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Proposed Revision of Information Collection Request Submitted for Public Comment; Draft Model Non-Quantitative Treatment Limitations Form

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Employee Benefits Security Administration, Department of Labor.




The Department of Labor (the Department), in accordance with the Paperwork Reduction Act of 1995 (PRA 95), provides the general public and Federal agencies with an opportunity to comment on proposed and continuing collections of information. This helps the Department assess the impact of its information collection requirements and minimize the reporting burden on the public and helps the public understand the Department's information collection requirements and provide the requested data in the desired format. Currently, the Employee Benefits Security Administration is soliciting comments on a revision of the Notices under the Mental Health Parity and Addiction Equity Act of 2008 information collection request (ICR) to add a model form participants and authorized representatives can use to request certain information from their health plans that is discussed below.

A copy of the information collection request (ICR) may be obtained by contacting the office listed in the ADDRESSES section of this notice. The ICR is also available on the Department's Web site at:​agencies/​ebsa.


Written comments must be submitted to the office shown in the Addresses section on or before September 1, 2017.


Direct all written comments regarding the information collection request and burden estimates to the Office of Policy and Research, Employee Benefits Security Administration, U.S. Department of Labor, 200 Constitution Avenue NW., Room N-5718, Washington, DC 20210. Telephone: Start Printed Page 28096(202) 693-8410; Fax: (202) 219-4745. These are not toll-free numbers. Comments may also be submitted electronically to the following Internet email address:

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I. Background

The Paul Wellstone and Pete Domenici Mental Health Parity and Addiction Equity Act of 2008 (MHPAEA) was enacted on October 3, 2008 and amended by the Affordable Care Act and the 21st Century Cures Act (Cures Act). Generally, MHPAEA requires that the financial requirements and treatment limitations imposed on mental health and substance use disorder (MH/SUD) benefits cannot be more restrictive than the predominant financial requirements and treatment limitations that apply to substantially all medical and surgical benefits. As discussed below, MHPAEA includes several disclosure requirements for group health plans and health insurance issuers.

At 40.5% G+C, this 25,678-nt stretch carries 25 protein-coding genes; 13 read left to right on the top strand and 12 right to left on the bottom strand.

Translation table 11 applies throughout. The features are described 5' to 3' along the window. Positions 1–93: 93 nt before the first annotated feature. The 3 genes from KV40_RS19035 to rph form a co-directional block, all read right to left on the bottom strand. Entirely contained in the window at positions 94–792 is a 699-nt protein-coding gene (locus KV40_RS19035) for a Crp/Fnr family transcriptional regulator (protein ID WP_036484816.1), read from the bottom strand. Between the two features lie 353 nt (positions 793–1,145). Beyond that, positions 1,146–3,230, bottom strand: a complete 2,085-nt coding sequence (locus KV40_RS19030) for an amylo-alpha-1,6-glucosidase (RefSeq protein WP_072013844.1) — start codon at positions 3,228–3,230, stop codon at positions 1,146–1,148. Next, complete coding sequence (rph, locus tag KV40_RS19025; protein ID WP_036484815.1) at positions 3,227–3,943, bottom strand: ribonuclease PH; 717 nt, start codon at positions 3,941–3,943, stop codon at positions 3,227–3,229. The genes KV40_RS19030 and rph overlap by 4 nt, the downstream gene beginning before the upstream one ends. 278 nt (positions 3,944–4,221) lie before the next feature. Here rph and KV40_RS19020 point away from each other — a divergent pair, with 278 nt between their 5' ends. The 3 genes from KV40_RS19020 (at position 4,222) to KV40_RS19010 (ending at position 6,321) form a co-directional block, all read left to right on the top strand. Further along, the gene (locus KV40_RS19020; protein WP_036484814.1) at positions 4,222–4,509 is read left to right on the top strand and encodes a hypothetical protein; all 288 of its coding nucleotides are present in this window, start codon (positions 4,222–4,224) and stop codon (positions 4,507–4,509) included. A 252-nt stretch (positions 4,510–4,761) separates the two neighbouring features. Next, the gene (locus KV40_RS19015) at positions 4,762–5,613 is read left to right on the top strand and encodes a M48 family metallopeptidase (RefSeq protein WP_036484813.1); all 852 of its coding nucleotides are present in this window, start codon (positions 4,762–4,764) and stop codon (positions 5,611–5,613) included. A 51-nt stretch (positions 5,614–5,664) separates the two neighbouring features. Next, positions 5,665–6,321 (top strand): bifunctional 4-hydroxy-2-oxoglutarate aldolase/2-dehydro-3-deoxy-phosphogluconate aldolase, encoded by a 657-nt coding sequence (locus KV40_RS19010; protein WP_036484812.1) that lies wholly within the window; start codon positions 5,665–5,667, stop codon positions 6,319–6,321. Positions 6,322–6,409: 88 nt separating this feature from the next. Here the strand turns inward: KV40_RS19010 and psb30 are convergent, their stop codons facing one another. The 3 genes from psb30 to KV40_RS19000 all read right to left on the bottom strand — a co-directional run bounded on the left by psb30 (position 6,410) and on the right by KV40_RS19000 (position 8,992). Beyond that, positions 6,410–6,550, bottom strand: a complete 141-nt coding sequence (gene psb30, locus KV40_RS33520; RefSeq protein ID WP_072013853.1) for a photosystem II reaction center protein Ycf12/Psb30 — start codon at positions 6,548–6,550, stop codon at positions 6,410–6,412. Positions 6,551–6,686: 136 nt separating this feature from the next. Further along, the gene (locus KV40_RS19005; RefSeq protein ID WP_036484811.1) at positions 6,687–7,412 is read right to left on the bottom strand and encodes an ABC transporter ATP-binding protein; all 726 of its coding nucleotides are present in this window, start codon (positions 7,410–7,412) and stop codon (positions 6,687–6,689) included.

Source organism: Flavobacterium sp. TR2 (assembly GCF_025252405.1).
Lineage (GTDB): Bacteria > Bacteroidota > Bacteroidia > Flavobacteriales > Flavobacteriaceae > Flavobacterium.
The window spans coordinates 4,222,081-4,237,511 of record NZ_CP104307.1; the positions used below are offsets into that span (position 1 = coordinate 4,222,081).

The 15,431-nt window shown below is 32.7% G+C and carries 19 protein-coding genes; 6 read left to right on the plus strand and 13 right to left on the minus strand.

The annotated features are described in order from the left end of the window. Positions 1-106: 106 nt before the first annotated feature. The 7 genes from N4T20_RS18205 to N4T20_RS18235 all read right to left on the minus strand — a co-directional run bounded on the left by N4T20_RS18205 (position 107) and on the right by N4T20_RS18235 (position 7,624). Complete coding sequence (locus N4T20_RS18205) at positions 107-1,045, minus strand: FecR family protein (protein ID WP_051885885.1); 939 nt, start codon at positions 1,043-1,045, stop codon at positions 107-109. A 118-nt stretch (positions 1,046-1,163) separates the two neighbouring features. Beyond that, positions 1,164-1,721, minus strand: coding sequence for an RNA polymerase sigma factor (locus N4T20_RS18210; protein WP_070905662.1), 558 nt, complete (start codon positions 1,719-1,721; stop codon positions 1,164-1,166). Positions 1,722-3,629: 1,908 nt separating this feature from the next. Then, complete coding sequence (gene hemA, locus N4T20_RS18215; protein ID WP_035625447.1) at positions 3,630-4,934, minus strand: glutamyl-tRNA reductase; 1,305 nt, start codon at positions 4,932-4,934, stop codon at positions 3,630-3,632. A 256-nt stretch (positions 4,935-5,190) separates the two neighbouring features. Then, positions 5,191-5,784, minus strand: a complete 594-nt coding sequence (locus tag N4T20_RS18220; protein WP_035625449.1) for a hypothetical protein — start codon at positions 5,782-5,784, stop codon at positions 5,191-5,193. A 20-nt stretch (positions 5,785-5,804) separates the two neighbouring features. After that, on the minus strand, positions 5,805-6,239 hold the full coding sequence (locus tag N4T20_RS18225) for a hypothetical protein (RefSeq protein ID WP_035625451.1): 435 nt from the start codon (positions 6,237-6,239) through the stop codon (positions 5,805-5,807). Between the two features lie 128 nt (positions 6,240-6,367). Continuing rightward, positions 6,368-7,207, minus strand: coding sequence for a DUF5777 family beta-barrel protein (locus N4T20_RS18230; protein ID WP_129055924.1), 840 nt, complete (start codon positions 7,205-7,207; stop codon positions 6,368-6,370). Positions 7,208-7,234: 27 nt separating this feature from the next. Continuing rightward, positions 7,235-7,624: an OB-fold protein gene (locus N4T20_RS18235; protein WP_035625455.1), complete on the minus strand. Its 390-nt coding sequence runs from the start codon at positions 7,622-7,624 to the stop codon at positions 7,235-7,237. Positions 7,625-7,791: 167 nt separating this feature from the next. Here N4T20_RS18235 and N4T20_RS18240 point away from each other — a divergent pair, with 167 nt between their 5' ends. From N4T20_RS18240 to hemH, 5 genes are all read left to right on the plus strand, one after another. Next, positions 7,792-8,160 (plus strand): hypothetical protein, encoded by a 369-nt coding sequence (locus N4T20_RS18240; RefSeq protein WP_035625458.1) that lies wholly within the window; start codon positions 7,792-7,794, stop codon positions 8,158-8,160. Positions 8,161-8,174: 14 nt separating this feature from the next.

The Cures Act [1] was enacted on December 13, 2016. Among its requirements, the Cures Act contains provisions that are intended to improve compliance with MHPAEA by requiring the Departments to solicit feedback from the public on how to improve the process for group health plans and issuers to disclose the information required under MHPAEA and other laws.

The statutory MHPAEA provisions and implementing regulations expressly provide that a plan or issuer must disclose the criteria for medical necessity determinations with respect to MH/SUD benefits to any current or potential participant, beneficiary, or contracting provider upon request and must disclose the reason for any denial of reimbursement or payment for services with respect to MH/SUD benefits to the participant or beneficiary.

On October 27, 2016, the Departments of Labor, Health and Human Services, and the Treasury (the Departments) issued Affordable Care Act Implementation FAQs Part 34, which, among other things, solicited feedback regarding disclosures with respect to MH/SUD benefits under MHPAEA and other laws. In the FAQs, the Departments indicated that they had received questions and suggestions regarding disclosures with respect to Nonquantitative Treatment Limitation (NQTLs) applicable to medical/surgical and MH/SUD benefits under the plan. The feedback also included requests from various stakeholders for model forms that group health plan participants, beneficiaries, covered individuals in the individual market, or persons acting on their behalf could use to request relevant disclosures. Stakeholders also requested guidance on other ways in which disclosures, or the process for requesting disclosures, could be more uniform, streamlined, or otherwise simplified.

In addition, the Departments indicated that they had received requests to explore ways to encourage uniformity among State reviews of health insurance issuers' compliance with the NQTL standards. Various stakeholders stated that model forms to report NQTL information will help facilitate uniform implementation and enforcement of MHPAEA, and relieve some complexity that MHPAEA compliance poses for issuers operating in multiple States. Furthermore, other stakeholders highlighted that the use of such model forms may also benefit consumers, as consumers will be entitled to request the analysis performed to complete the model forms.